HOSPITAL DISTRICTS

El Camino Hospital District Project Labor Agreement 2006

TRANSPORTATION and TRANSIT DISTRICTS

Sacramento Regional Transit District South Corridor Phase 1 Project Labor Agreement 1998

Bay Area Rapid Transit (BART) District: Oakland Airport Connector Project Labor Agreement 2009, eBART East Contra Costa Extension Project Labor Agreement 2011

Metropolitan Transportation Commission Bay Area Headquarters Authority Project Labor Agreement 2012

Transbay Joint Powers Authority Transbay Transit Center Project Labor Agreement 2011

Santa Clara Valley Transportation Authority Silicon Valley Berryessa Extension Project Labor Agreement 2011

Santa Cruz Metropolitan Transit District Judy K. Souza Operations Facility, Parking Structure, and Related Site Conditions Project Labor Agreement 2012

Exposition Metro Line (Expo Line) Construction Authority Phase 2 Project Labor Agreement 2011

Los Angeles County Metropolitan Transportation Authority – Measure R and Other Capital Improvements Project Labor Agreement 2012

IRRIGATION DISTRICTS

Kings River Conservation District Peaking Plant Project Labor Agreement 2004

Imperial Irrigation District: Imperial Irrigation District Niland Gas Turbine Plant Project Labor Agreement 2006, El Centro Generating Station Unit 3 Project Labor Agreement 2007

HOUSING AUTHORITIES 

San Francisco Housing Authority 1994 Revised 1996

REDEVELOPMENT AGENCIES

Los Angeles Community Redevelopment Agency Project Labor Agreement 2008

www.PublicCEO.com Exposes Empty Promises of Helmets to Hardhats Program Under Project Labor Agreement in Northern California

The union-affiliated Helmets to Hardhats program meant to give returning veterans an entry into the construction trades sounds like a worthy project. But it’s hard not to be cynical about its purpose in practice: to give politicians cover when voting to require contractors to sign Project Labor Agreements with unions to work on taxpayer-funded construction.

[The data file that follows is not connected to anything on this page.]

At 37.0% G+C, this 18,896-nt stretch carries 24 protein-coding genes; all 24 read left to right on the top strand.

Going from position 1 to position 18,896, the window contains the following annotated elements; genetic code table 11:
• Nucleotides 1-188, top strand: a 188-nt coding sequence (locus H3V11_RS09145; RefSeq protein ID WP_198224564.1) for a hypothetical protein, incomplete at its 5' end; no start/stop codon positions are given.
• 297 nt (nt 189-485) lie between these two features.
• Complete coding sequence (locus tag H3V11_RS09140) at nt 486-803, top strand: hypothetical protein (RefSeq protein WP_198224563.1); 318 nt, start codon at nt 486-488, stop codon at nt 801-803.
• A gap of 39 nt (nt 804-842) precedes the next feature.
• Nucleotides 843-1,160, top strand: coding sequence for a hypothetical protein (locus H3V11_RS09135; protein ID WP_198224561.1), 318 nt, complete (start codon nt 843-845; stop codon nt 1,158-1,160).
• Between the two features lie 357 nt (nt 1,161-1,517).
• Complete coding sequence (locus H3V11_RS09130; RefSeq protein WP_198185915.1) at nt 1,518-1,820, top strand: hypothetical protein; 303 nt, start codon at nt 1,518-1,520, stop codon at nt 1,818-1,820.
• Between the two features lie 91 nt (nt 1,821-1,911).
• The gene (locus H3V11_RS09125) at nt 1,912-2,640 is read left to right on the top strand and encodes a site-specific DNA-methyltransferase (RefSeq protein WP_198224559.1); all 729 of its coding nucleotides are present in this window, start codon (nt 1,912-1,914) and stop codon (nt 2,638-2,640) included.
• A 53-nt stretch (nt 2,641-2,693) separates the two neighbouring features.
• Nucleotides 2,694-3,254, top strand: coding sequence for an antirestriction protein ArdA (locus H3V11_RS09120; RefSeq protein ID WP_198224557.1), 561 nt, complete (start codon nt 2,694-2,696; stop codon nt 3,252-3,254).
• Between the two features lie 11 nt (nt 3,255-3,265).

Construction trade unions routinely claim that local governments can enhance the employment of military veterans by requiring their construction contractors to sign a Project Labor Agreement with unions that includes a Helmets to Hardhats provision. Is this claim valid? Do unions ever meet their contractual obligations under this provision?

On October 24, 2012, www.PublicCEO.com had the courage to expose the empty promises from construction union lobbyists about the unions’ Helmets to Hardhats program in the context of Project Labor Agreements. See Lodi Energy Center Helmets-To-Hardhats Program Falls Flat.

The web site of www.PublicCEO.com states that it “seeks to provide the tools for local government employees to succeed – including information on the best practices around the state and inventive governance procedures and trends.” Helmets to Hardhats is clearly NOT a best practice justifying a Project Labor Agreement.

Cited by www.PublicCEO.com was the performance of the Helmets to Hardhats program associated with the Project Labor Agreement signed by the Northern California Power Agency (a conglomerate of publicly-owned utilities) for construction of the Lodi Energy Center. Here’s an excerpt from the article:

Included in the project labor agreement adopted at the outset of the project was a helmets-to-hardhats program. As outlined in section 15.1 of the project labor agreement, the Northern California Power Agency and its employers would use a center to recruit, evaluate, train, and employ veterans of the military to work on the project.

That provision and its results were omitted from announcements, press releases, and materials relating to the project. In a series of emails reviewed by PublicCEO, those in charge of the project were unable to verify a single helmet-to-hardhat hire.